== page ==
The importance of making your target language expectations clear

April 24, 2018


Why are language expectations important?

Guest post by Janet Streeter

Do you know One Direction?” “Have you met Justin Biber? I was reminded that teenagers are the same the world over. I smiled, said “No, sorry, I’m afraid not” in my best British English and looked hopefully at my colleague who was frantically trying to log into the computer and get the DVD to work. I was in a Dutch school as “guest speaker” for the day – another chance to put my money where my mouth is and practise what I preach.

When a group of teachers attending one of our courses in Carlisle invited me to their school to work with their TTO classes, I jumped at the chance. This was not because I envisaged doing some kind of model lesson for the colleagues (how presumptuous is that?), but simply because it would allow me to implement CLIL strategies and activities and keep my hand in. I was given carte blanchedo whatever you like, Janet. So I decided to tackle the old chestnut: getting the students to stay in English when working in pairs and groups.

What do the students say?

In Years 1 & 2 my “content” topic area was school life in the UK and in Year 3 a key passage from “Touching the Void” by Joe Simpson.

After observing a few TTO lessons and interviewing some of students on their perception of target language expectations, it was clear that they felt the “speak English rule” in their subject classes was only valid for whole class activities. Or at least that’s what they could get away with. Question: “Do you take notice of the ‘speak English rule’?” Student: “Yes, when a teacher is around. Otherwise it’s Dutch.”

What I did to help them

So I started 4 of my 5 lessons that day with a covered text activity and language scaffolding on each desk, challenging the students to work out and guess in pairs what Mrs Streeter’s English expectations were. That took just 5-10 minutes and was really important to set the scene. It was backed up by a whole combination of other on-going strategies: creating the idea of an English environment in the classroom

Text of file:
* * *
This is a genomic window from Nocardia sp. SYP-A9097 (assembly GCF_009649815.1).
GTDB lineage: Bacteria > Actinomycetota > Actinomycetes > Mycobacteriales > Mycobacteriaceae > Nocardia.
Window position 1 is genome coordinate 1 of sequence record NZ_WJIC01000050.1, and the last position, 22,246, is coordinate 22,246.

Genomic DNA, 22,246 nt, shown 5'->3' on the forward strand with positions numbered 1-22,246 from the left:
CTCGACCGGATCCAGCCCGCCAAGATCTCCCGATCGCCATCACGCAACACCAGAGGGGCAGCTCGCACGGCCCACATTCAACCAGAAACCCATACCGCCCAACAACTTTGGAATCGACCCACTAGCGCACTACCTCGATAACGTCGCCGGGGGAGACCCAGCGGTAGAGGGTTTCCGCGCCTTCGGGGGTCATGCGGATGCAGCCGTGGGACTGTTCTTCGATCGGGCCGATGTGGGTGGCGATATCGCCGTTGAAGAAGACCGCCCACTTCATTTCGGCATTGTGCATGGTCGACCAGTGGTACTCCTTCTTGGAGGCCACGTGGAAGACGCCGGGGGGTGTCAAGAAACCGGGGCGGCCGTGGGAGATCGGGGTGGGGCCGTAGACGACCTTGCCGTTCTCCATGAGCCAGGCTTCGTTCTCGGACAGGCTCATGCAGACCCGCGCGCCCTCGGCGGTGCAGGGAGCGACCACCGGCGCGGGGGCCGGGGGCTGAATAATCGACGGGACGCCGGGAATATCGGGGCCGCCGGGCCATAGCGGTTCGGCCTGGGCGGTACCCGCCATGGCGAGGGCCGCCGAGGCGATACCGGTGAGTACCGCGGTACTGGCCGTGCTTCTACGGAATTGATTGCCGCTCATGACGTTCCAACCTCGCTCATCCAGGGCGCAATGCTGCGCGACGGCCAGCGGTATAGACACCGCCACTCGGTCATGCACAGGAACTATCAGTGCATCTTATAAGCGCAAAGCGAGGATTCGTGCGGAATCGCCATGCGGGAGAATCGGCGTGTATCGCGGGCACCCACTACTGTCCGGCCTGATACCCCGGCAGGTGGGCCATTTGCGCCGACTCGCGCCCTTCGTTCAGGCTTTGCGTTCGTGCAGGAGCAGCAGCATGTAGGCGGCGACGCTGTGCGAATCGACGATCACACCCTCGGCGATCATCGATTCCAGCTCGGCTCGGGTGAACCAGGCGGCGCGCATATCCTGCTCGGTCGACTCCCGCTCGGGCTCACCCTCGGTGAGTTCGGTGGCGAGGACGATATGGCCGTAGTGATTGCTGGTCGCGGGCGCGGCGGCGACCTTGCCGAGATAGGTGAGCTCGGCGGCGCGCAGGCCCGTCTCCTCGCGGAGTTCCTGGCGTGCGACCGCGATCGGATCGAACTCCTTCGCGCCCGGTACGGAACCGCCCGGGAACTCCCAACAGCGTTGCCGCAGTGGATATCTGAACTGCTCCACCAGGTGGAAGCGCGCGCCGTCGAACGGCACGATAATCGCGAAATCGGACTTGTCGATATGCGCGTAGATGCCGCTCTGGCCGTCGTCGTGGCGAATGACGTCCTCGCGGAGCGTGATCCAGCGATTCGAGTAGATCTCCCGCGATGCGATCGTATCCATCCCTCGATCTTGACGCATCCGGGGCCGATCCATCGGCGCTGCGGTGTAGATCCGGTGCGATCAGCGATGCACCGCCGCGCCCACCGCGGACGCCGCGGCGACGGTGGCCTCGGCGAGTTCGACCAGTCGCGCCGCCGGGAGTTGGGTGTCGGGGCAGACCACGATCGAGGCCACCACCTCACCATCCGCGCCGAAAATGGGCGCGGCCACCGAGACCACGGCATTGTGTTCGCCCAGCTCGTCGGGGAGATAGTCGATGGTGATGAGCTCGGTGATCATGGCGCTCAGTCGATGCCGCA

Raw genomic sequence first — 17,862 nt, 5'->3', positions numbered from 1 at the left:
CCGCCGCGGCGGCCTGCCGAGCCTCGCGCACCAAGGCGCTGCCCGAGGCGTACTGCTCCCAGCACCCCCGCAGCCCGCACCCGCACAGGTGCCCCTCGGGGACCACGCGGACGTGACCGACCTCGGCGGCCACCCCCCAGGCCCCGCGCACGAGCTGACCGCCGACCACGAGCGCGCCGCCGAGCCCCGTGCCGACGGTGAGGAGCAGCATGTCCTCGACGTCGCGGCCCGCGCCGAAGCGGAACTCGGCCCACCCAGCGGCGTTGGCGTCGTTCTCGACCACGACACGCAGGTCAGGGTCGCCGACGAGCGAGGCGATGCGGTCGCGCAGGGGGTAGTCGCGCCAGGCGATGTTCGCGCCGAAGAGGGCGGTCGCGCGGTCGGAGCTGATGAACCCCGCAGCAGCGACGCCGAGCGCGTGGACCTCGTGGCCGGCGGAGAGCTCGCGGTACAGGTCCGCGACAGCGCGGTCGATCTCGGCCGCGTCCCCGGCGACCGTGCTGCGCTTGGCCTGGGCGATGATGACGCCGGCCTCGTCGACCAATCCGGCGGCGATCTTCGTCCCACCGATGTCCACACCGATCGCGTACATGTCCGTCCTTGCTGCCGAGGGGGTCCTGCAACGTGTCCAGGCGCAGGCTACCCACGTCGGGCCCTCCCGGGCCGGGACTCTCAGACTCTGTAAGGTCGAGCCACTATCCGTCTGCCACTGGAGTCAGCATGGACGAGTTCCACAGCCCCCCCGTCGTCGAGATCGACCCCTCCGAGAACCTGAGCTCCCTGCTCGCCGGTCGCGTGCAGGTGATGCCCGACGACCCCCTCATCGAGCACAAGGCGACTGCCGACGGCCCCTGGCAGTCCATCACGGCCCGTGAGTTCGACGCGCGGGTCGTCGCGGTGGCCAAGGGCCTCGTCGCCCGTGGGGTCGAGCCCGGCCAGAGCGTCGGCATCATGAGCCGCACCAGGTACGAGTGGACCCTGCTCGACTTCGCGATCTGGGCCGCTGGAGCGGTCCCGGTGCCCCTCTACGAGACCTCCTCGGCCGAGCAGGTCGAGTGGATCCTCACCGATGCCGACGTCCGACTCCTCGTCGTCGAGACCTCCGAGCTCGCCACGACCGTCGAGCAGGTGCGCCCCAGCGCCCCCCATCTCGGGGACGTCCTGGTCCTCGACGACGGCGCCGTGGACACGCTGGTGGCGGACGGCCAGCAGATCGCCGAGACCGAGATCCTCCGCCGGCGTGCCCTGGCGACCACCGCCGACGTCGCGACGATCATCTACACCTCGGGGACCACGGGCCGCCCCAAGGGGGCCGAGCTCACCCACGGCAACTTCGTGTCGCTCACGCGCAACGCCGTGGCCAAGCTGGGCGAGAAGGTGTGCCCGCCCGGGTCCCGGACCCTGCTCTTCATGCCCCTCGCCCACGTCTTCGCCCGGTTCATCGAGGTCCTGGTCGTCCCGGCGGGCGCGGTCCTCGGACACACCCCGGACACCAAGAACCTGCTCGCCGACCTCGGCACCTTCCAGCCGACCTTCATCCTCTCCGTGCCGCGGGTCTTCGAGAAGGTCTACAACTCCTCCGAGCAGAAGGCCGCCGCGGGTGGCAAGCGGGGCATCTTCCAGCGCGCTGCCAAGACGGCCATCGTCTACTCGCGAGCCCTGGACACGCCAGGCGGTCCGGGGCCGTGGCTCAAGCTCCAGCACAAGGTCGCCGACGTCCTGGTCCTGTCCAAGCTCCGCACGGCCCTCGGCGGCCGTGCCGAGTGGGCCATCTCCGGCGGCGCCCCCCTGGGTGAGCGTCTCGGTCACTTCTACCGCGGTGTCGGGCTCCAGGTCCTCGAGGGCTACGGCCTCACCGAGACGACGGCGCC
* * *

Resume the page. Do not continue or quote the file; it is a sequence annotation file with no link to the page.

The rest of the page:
• flags (the Dutch one had a cross through it as a reminder that we were not to speak Dutch, so I apologise for defacing your national emblem)
  • classroom language posters
  • language monitor(s)
  • teacher versus class (I was not allowed to speak Dutch either, although with my limited vocabulary, chance would have been a fine thing!)
  • team competitions
  • forfeits
  • quick pace
  • a variety of purposeful activities to keep them involved and thinking
  • humour
  • and most importantly, a reward system for use of English.

And it worked!

Well, yes, I hear you sayof course it worked because you were an unknown quantity and a visitor from the UK.

Well, I expect there was an element of that. But interestingly enough, the one class where some students persisted in using Dutch in group and pair work was the class that did not do the “Mrs Streeter’s English expectations” activity.

That’s because we never did get that computer and data projector* to work…..

*Classroom language tip: “Beamer” is such a good word, but in English it means BMW (!)

About the author:

Janet Streeter has taught in many different educational settings over the past 30 years. Trained as a Modern Languages (German, French & EFL) teacher, she has taught different age groups in the UK and abroad and also holds a research degree in History. Her previous employment was in the Faculty of Education at the University of Cumbria where she worked as International Coordinator and teacher trainer in CLIL and MFL for 13 years. During this time Janet coordinated the TEL2L EU CLIL project and was UK coordinator of MOBIDIC – a Comenius project that produced training materials for CLIL teachers. Janet now runs her own independent organisation: Cumbria CLIL, based in North West England. She works with a group of associates to deliver residential and in-house CLIL training in the UK and abroad.

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